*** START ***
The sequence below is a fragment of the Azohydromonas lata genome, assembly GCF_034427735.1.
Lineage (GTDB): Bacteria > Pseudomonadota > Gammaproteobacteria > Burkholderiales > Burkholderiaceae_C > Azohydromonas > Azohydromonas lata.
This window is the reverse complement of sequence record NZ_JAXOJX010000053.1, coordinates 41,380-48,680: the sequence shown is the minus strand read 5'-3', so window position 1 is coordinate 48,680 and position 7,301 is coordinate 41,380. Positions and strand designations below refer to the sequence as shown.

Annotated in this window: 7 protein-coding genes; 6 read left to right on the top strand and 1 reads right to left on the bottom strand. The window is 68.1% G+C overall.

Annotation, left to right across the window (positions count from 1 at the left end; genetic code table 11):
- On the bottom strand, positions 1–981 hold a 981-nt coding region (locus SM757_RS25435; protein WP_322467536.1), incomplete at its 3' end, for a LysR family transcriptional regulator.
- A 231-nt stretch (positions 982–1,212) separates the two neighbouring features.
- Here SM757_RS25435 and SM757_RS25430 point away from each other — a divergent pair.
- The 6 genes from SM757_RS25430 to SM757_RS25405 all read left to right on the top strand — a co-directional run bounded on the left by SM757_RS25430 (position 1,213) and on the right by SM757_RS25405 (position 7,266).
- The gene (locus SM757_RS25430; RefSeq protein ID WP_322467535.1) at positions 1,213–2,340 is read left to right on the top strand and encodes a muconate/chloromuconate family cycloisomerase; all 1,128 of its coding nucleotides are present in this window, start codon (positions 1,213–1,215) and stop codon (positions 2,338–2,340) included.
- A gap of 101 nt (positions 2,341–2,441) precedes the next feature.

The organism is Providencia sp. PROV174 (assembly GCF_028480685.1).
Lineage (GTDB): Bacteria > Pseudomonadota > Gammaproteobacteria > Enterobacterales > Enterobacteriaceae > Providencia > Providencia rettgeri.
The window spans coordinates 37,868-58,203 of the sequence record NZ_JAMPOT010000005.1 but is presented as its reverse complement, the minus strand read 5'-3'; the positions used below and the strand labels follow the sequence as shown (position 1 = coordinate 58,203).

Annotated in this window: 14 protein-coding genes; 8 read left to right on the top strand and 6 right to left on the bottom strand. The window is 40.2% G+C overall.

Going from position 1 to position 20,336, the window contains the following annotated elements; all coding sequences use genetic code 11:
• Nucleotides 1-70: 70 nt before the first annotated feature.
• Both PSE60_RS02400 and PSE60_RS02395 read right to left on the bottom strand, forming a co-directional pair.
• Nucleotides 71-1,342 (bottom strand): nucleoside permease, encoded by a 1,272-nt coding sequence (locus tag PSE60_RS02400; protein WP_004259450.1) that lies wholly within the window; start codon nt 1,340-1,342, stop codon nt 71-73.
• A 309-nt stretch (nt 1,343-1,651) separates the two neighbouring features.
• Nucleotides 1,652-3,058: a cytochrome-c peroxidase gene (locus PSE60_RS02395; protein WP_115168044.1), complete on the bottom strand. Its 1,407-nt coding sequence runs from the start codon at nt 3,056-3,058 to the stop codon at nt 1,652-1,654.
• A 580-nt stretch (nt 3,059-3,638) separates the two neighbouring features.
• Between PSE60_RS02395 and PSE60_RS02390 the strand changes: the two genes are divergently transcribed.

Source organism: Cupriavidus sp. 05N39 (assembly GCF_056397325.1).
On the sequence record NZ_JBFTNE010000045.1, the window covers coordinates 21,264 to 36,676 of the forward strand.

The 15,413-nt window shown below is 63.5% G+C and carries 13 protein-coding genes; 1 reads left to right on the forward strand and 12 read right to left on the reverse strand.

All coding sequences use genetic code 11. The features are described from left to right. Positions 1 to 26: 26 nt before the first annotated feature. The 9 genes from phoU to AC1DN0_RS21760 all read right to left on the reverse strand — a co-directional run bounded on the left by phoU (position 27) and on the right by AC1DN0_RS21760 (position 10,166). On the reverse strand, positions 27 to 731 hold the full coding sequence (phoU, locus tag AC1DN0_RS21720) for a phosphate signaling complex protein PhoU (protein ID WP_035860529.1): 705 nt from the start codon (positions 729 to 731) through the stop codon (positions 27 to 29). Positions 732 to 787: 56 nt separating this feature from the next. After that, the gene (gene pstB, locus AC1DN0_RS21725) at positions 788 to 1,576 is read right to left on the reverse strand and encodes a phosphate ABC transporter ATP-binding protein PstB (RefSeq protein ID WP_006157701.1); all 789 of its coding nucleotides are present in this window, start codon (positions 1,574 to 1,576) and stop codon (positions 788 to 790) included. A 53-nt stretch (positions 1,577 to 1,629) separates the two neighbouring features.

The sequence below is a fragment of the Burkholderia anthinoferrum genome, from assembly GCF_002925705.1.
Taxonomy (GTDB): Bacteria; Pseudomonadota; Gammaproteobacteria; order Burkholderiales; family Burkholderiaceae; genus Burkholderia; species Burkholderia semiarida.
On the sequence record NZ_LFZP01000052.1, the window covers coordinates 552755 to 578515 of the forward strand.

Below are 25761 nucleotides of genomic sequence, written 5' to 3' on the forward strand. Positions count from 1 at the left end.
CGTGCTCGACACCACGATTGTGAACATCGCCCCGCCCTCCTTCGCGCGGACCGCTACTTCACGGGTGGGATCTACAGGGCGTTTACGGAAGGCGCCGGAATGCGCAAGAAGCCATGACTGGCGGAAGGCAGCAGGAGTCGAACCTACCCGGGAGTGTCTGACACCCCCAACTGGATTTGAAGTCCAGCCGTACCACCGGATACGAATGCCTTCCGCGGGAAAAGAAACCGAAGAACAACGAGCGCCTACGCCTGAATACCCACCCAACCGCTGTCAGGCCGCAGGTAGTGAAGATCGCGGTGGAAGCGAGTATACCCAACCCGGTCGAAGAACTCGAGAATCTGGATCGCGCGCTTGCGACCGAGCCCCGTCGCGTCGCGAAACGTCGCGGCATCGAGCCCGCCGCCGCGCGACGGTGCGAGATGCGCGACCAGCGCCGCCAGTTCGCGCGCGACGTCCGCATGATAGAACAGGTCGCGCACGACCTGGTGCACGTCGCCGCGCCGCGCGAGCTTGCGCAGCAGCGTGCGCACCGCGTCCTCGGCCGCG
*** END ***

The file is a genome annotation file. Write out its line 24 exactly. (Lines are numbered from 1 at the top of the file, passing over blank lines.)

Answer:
Source organism: Cupriavidus sp. 05N39 (assembly GCF_056397325.1).